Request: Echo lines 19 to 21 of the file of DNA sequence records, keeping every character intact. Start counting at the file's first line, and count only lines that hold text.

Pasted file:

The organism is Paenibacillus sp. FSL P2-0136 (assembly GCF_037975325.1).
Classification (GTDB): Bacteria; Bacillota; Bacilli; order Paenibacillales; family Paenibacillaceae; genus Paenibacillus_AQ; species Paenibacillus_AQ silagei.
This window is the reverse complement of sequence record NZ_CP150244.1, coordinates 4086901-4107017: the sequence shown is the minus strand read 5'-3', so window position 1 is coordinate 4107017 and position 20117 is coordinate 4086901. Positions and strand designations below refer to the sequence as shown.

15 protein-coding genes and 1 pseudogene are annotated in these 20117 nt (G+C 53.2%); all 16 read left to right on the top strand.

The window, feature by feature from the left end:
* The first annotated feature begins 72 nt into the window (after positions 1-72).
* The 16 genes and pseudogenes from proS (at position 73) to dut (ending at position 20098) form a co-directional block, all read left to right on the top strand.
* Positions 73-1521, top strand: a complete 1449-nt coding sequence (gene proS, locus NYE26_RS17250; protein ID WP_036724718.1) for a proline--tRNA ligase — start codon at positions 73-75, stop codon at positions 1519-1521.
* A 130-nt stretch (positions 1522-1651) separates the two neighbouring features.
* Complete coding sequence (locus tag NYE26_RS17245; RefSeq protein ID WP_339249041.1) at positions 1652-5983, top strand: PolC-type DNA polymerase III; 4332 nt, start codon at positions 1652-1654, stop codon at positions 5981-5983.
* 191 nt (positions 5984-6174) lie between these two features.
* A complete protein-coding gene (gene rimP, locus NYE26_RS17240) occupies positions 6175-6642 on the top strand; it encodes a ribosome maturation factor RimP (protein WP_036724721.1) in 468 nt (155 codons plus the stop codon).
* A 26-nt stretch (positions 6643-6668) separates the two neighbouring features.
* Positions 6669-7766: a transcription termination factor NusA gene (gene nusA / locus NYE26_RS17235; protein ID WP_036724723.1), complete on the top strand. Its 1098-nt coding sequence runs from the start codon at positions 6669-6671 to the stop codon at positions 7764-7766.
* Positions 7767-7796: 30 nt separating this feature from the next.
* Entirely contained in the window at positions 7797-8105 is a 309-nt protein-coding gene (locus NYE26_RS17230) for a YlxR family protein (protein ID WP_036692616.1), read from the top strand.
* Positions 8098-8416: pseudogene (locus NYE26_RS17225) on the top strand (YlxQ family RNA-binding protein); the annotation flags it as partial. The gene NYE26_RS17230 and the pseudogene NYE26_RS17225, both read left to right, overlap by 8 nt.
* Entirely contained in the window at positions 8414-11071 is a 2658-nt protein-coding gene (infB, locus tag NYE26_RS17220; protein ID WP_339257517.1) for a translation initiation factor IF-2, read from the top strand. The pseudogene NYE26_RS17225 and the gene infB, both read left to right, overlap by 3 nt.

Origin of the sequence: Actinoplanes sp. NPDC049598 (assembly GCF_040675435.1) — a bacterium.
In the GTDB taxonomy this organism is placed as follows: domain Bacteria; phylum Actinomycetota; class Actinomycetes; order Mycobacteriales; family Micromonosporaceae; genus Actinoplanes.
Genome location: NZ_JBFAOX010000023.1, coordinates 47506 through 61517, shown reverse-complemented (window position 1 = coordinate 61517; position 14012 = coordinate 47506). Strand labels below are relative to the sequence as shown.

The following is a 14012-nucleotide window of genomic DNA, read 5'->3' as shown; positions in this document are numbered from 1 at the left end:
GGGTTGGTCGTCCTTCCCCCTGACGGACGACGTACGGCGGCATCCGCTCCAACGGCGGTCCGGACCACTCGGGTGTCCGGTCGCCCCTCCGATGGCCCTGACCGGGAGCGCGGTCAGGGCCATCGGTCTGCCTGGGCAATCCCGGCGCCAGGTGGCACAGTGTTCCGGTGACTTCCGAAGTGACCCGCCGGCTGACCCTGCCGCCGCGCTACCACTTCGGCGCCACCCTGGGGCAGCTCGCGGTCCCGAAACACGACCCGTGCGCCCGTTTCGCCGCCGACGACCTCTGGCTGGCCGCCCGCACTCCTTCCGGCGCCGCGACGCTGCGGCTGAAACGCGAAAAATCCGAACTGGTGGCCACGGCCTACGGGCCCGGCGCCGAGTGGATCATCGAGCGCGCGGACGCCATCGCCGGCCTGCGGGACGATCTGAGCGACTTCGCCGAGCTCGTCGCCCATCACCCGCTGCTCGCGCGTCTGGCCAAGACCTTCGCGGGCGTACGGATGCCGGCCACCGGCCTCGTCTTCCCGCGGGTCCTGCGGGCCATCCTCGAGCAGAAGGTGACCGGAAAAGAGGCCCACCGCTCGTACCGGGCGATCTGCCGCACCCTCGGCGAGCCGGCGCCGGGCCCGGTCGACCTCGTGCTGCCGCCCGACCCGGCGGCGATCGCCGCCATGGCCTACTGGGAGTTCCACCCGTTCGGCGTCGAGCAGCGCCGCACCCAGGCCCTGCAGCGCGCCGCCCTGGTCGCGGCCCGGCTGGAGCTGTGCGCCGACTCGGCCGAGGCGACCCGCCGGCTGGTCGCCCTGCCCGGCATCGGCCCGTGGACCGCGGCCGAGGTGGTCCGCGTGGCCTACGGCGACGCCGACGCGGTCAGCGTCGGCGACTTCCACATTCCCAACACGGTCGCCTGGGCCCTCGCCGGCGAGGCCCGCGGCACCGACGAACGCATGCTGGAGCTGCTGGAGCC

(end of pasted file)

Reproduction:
Origin of the sequence: Actinoplanes sp. NPDC049598 (assembly GCF_040675435.1) — a bacterium.
In the GTDB taxonomy this organism is placed as follows: domain Bacteria; phylum Actinomycetota; class Actinomycetes; order Mycobacteriales; family Micromonosporaceae; genus Actinoplanes.
Genome location: NZ_JBFAOX010000023.1, coordinates 47506 through 61517, shown reverse-complemented (window position 1 = coordinate 61517; position 14012 = coordinate 47506). Strand labels below are relative to the sequence as shown.